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10/14/2012 11:19 am ET | Updated Dec 14, 2012

Quick Questions: An Enemy of the People 's John Procaccino

Every once and a while when the lights come up at the start of intermission of a play, I am confused because I feel like I haven't been sitting in the dark all that long. It feels too quick for an intermission. Such was the case at the Manhattan Theatre Club revival of Henrik Ibsen's An Enemy of the People, starring Richard Thomas and Boyd Gaines and running through November 11 at the Samuel J. Friedman Theatre. Partially that had to do with Rebecca Lenkiewicz's abbreviated adaptation, but it also says something about the ensemble. One member of the cast displaying a lot of fire is John Procaccino, who plays the rabble-rousing newspaper editor Hovstad.

Procaccino, who previously played the character of Billing (portrayed by James Waterson in this production) in an Arthur Miller adaptation of An Enemy of the People at Seattle Rep., is making his first Broadway appearance in over a dozen years with An Enemy of the People. His girlfriend, Pam Mackinnon, is also in town, directing the highly anticipated revival of Who's Afraid of Virginia Woolf? at The Booth Theatre. So it's a pretty good time for Procaccino.

I decided I wanted to do my "quick questions" feature, where I ask questions based on lines from the relevant play or musical, with him. But before those questions started, Procaccino began speaking about the play and his character.

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"In our adaptation, Dr. Stockmann is a very flawed man," Procaccino stated. "You feel the audience wanting a hero. Miller makes Dr. Stockmann a hero in his adaptation, in our adaptation you see a very flawed man. It becomes apparent that Dr. Stockmann is a flawed man with an exaggerated sense of himself. He's not wrong, but he makes it all or nothing."

While much has been made of the fact that Enemy is coming back in an election year, Procaccino believes it has timeless themes. "In the show, we see how quickly human beings can change," he said. "How do people deal with ethical issues? How much pressure do you deal with before you flip? I truly believe what I'm saying to Stockmann. We have to give the power to the people, not the bureaucrats. But how far am I willing to go? I wish there was a little more material to give me to make my flip a little more plausible. But this is a guy who is out for himself and probably can't be trusted."

And now onto the main part of the interview...

Are you the type of person who proceeds in moderation or do you jump right into things?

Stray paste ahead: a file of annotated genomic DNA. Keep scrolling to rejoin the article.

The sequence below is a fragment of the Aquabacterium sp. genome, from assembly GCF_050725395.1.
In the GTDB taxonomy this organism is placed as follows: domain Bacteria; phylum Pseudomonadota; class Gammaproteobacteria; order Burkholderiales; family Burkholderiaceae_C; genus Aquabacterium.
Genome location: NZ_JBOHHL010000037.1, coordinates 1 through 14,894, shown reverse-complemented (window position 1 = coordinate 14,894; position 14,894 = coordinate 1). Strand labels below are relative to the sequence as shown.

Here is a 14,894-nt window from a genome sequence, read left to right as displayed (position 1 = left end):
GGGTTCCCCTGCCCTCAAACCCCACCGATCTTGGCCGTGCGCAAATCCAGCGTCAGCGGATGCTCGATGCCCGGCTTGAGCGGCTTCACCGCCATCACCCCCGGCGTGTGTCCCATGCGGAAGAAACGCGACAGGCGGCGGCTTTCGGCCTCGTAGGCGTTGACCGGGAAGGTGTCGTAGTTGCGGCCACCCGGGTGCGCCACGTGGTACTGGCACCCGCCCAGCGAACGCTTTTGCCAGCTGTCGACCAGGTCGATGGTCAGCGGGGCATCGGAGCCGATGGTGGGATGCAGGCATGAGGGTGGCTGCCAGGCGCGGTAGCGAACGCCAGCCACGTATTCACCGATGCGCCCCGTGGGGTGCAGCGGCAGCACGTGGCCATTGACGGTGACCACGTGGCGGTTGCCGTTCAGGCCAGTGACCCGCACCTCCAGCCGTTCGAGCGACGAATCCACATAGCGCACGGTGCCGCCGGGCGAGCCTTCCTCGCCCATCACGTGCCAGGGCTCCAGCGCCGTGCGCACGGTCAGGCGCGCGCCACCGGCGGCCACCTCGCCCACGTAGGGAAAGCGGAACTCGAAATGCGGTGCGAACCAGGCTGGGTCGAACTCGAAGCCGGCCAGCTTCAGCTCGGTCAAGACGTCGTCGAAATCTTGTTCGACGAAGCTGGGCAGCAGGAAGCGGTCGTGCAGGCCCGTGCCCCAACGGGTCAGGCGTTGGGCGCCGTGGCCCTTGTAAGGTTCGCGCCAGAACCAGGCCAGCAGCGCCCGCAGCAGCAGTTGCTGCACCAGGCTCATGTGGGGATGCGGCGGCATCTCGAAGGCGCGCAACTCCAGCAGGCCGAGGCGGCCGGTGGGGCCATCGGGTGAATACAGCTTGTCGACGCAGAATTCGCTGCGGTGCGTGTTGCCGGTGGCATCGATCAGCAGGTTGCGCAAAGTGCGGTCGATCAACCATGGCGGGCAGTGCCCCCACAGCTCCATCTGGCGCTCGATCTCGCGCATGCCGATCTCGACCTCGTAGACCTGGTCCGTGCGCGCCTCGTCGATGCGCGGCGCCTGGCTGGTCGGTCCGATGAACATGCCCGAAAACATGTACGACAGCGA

I used to jump right into things. I used to dive into things head first with a great deal of passion. As I've gotten older, I've developed the great skill of moderation. I don't want to lose the passion I had as a person. I would just like to direct the passion in a wiser direction.

When I was young, I was very much like Hovstad. 'We're right, they're wrong, we can destroy these people.' It doesn't work for me anymore. I can't get away with being like that anymore in real life, but I can get away with it onstage. I can take out all my frustration onstage, then I don't have to go see a shrink.

Your character uses the word "grizz." How would you define "grizz?"

Out of sorts. Irritated.

Are you a liberal?

Yes on some things. No on others. I have to say, yes.

Do you like to read rubbish?

I read political websites, but mostly I read books on theology. I read a lot of Thomas Merton, a monk who was one of the great catholic spiritual mystic writers of the 20th century. He lived a pretty wild life as a young man, but all of those experiences informed who he became... I read a lot of Merton. It guides me; it helps answer a lot of questions for me. It helps me deal with political things that I don't understand.

But people like to read rubbish. It is reassuring. I think you can change that to people want to watch rubbish. You don't watch the Fox News to be troubled. You watch it so you can be told what to think. You don't read the New York Post to think, you read it because you don't want to think. When you buy the New York Post you buy it to read rubbish page 1 to the end. I don't care what they are politically. USA Today, that is for kids. That's a perfect example of the rubbish that Hovstad is talking about. We've all been dumbed down. Everybody knows that. We've long known that.

Is there any person you can name that you believe is an enemy of the people?

I can't think of any one person. I think the current state of the Republican Party has been an enemy of the people. When you make a conscious decision to do anything you can to make people's lives miserable, to not alleviate suffering, that makes you an enemy of the people. To not write, craft, pass or even vote on one law that would alleviate suffering, that makes you an enemy of the people. There was a time when I voted for moderate Republicans. I would still vote for a moderate Republican. But these people have behaved monstrously -- they have done nothing. They wanted America to fail and they did it. You have to be out of your mind to reward these people for doing this. It makes absolutely no sense.

Photo © Joan Marcus

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